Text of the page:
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From Alex Karasulu <aok...@bellsouth.net>
Subject Re: [ApacheDS][SP] Stored Procedure Languages
Date Tue, 13 Dec 2005 20:13:42 GMT
Ersin, Mark,

>Alex may have some ideas about using Stored Procedures for better use
>cases in the future.
>  
>
Before discussing use cases for stored procedures which in my opinion 
can be infinite let me describe my view of stored procedures in LDAP as 
they relate to extended operations.

Extended operations (along with controls as well) have been designed to 
allow users to expand the LDAP protocol while still maintaining 
compatibility across v3 servers and clients.  Extended operations are 
similar to ioctls in device drivers.  When something did not fit into 
the motif of a character or block device driver then an ioctl was used 
to handle out of band operations.  For example when you need to eject a 
tape from a tape drive you use an ioctl because it does not map to the 
existing entry points for a character device.  So in the same light when 
we have operations to perform or expose which do not fit the LDAP access 
model we use controls or extended operations.

Stored procedures allow our users to do what they like within the 
server.  It's not so important to figure out what these use cases are 
(although I can list a few that I personally would like to use them 
for).  What's important is how we expose these procedures through the 
protocol while remaining compliant/compatible.  Extended operations are 
a natural way to expose such operations.

Extended operations are generally published and specified within RFCs so 
they will have specific extended operation handlers.  Others will be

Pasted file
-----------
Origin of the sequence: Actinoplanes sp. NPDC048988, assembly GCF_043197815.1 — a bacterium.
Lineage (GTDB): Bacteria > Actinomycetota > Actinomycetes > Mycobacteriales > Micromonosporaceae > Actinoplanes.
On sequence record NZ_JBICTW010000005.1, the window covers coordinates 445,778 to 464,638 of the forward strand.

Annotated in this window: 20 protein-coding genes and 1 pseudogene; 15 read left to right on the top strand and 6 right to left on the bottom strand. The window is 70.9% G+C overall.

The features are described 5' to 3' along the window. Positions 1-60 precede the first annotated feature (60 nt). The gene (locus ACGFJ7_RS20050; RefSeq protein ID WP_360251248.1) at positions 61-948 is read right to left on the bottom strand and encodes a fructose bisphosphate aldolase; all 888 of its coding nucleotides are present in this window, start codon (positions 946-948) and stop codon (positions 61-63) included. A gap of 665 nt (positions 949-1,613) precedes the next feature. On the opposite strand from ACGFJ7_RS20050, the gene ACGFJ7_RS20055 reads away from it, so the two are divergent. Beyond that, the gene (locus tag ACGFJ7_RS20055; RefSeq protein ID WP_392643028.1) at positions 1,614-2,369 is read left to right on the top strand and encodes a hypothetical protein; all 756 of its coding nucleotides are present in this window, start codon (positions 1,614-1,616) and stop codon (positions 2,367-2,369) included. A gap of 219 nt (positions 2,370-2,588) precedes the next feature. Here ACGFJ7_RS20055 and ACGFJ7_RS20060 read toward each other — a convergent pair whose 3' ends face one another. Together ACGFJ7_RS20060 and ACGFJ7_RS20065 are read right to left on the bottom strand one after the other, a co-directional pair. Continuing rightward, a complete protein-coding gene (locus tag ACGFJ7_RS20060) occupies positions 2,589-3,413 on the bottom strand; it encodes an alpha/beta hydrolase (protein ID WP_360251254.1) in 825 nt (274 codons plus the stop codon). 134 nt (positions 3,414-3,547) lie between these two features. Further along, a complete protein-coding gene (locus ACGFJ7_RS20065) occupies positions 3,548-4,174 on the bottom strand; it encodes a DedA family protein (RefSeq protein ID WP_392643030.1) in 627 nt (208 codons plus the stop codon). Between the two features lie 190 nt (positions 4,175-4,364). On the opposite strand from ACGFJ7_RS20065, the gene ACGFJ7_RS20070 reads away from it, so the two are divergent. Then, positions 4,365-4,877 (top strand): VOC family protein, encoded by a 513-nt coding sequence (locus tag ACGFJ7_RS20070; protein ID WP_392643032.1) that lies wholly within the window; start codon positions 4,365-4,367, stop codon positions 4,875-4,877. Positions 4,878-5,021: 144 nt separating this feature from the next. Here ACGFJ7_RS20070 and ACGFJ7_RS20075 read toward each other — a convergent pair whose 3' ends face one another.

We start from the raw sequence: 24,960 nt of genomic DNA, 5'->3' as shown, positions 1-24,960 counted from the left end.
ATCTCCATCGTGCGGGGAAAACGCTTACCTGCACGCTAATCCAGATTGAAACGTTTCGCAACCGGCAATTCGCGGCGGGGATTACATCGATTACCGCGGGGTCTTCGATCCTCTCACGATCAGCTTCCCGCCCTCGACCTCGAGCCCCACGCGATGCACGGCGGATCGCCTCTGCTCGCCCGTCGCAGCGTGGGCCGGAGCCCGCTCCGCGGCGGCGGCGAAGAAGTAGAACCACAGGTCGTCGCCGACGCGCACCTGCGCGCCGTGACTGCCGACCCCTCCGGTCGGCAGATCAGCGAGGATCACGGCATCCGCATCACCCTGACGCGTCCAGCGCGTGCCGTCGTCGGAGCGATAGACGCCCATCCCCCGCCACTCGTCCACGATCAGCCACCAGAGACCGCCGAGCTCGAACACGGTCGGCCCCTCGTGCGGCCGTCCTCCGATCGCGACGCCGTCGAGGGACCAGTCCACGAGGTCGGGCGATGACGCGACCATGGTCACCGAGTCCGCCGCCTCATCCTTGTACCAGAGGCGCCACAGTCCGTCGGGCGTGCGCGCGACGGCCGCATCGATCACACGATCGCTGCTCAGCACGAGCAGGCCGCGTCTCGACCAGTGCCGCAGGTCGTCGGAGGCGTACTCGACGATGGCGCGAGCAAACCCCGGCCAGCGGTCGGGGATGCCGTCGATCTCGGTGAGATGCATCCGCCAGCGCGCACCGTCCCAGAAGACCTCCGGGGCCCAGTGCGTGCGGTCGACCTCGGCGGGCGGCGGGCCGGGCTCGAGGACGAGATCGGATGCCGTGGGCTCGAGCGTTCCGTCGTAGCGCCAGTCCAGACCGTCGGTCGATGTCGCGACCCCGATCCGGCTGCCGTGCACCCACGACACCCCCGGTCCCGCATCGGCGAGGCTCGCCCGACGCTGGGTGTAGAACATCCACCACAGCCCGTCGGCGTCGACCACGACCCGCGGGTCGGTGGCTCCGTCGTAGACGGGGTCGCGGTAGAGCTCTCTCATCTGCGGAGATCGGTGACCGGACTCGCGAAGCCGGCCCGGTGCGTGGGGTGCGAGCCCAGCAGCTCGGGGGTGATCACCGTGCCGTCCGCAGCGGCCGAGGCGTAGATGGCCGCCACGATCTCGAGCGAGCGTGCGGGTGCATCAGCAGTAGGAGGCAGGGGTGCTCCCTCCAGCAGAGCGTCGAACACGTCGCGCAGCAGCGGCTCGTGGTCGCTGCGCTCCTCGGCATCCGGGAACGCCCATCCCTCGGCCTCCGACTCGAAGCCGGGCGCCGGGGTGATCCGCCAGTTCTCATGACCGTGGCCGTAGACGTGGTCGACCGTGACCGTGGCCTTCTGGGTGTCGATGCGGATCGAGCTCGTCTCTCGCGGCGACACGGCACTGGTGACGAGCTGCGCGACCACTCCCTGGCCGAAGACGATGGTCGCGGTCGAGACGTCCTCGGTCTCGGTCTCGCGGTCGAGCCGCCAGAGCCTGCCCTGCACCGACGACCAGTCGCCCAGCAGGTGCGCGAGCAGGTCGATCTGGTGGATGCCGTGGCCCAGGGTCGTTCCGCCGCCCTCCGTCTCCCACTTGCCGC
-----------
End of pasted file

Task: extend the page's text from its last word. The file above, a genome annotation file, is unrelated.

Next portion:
user defined (via stored procedures) and not necessarily published.  For 
this case a single extended operation for calling stored procedures will 
enabling users to effectively create any number of private operations. 

Now here's some of the use cases I am personally interested in:

 o House keeping operations (this list is huge but for example 
rebuilding indices)
 o Management operations (ok so is this one but again for example 
mounting a new partition on a namingContext)
 o Managing complex referential integrity in concert with triggers.  
What ever we cannot do using schema structures like dITContentRules, 
dITStructureRules and nameForms can be managed using these two 
constructs: triggers and SPs.
 o To implement complex operations on a large amount of data.  Sometimes 
its best to not pull entries from the DIT just to massage them and then 
push them back in.  These bulk operations are ideal for stored procedures.

Many things can be done with SPs.  The sky is the limit or your 
imagination.  We'll see all sorts of use cases emerge. 

Alex


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